• rolling (11-15%)
  • hilly (16-30%)
  • steep (31-60%)
  • very steep (>60%)
  • plateau/plains
  • ridges
  • mountain slopes
  • hill slopes
  • footslopes
  • valley floors
Altitudinal zone:
  • 0-100 m a.s.l.
  • 101-500 m a.s.l.
  • 501-1,000 m a.s.l.
  • 1,001-1,500 m a.s.l.
  • 1,501-2,000 m a.s.l.
  • 2,001-2,500 m a.s.l.
  • 2,501-3,000 m a.s.l.
  • 3,001-4,000 m a.s.l.
  • > 4,000 m a.s.l.
Indicate if the Technology is specifically applied in:
  • not relevant

5.3 Soils

Soil depth on average:
  • very shallow (0-20 cm)
  • shallow (21-50 cm)
  • moderately deep (51-80 cm)
  • deep (81-120 cm)
  • very deep (> 120 cm)
Soil texture (topsoil):
  • fine/ heavy (clay)
Soil texture (> 20 cm below surface):
  • fine/ heavy (clay)
Topsoil organic matter:
  • medium (1-3%)

5.4 Water availability and quality

Ground water table:

5-50 m

Availability of surface water:

poor/ none

Water quality (untreated):

poor drinking water (treatment required)

Is water salinity a problem?



groundwater table is salty along the Bay of Bengal, salt water intrusion. Tidal surge following cyclones also creates soil salinity.

Is flooding of the area occurring?




5.5 Biodiversity

Species diversity:
  • medium
Habitat diversity:
  • medium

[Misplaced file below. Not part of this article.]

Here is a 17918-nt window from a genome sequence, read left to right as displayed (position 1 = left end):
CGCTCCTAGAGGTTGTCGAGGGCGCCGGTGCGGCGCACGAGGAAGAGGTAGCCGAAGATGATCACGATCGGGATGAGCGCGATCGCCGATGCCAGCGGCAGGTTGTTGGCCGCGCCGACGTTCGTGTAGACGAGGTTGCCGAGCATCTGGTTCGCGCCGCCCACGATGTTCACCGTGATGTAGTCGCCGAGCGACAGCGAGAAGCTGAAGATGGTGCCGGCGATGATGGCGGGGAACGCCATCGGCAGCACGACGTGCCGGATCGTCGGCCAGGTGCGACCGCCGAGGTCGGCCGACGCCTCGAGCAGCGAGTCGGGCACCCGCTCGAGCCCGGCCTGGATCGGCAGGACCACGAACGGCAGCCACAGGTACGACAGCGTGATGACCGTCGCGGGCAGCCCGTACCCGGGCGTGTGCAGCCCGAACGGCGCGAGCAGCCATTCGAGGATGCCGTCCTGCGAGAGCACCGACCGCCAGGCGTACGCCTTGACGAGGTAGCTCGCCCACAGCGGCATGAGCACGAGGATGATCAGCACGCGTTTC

5.6 Characteristics of land users applying the Technology

Sedentary or nomadic:
  • Sedentary
Market orientation of production system:
  • mixed (subsistence/ commercial)
Off-farm income:
  • 10-50% of all income
Relative level of wealth:
  • poor
Individuals or groups:
  • individual/ household
  • groups/ community
Level of mechanization:
  • manual work
  • animal traction
  • women
  • men
Age of land users:
  • youth
  • middle-aged

5.7 Average area of land used by land users applying the Technology

  • < 0.5 ha
  • 0.5-1 ha
  • 1-2 ha
  • 2-5 ha
  • 5-15 ha
  • 15-50 ha
  • 50-100 ha
  • 100-500 ha
  • 500-1,000 ha
  • 1,000-10,000 ha
  • > 10,000 ha
Is this considered small-, medium- or large-scale (referring to local context)?
  • small-scale

5.8 Land ownership, land use rights, and water use rights

Land ownership:
  • individual, not titled
  • individual, titled
Land use rights:
  • individual
Water use rights:
  • open access (unorganized)

5.9 Access to services and infrastructure

  • poor
  • moderate
  • good
  • poor
  • moderate
  • good
technical assistance:
  • poor
  • moderate
  • good
employment (e.g. off-farm):
  • poor
  • moderate
  • good
  • poor
  • moderate
  • good
  • poor
  • moderate
  • good
roads and transport:
  • poor
  • moderate
  • good
drinking water and sanitation:
  • poor
  • moderate
  • good
financial services:
  • poor
  • moderate
  • good

6. Impacts and concluding statements

6.1 On-site impacts the Technology has shown

Socio-economic impacts


crop production

Comments/ specify:

Embankments provide a modest space for small scale gardening and fruit/medicinal tree cultivation. Such agriculture activities would be protected from tidal surge waters that destroy agriculture in low-lying areas.

Water availability and quality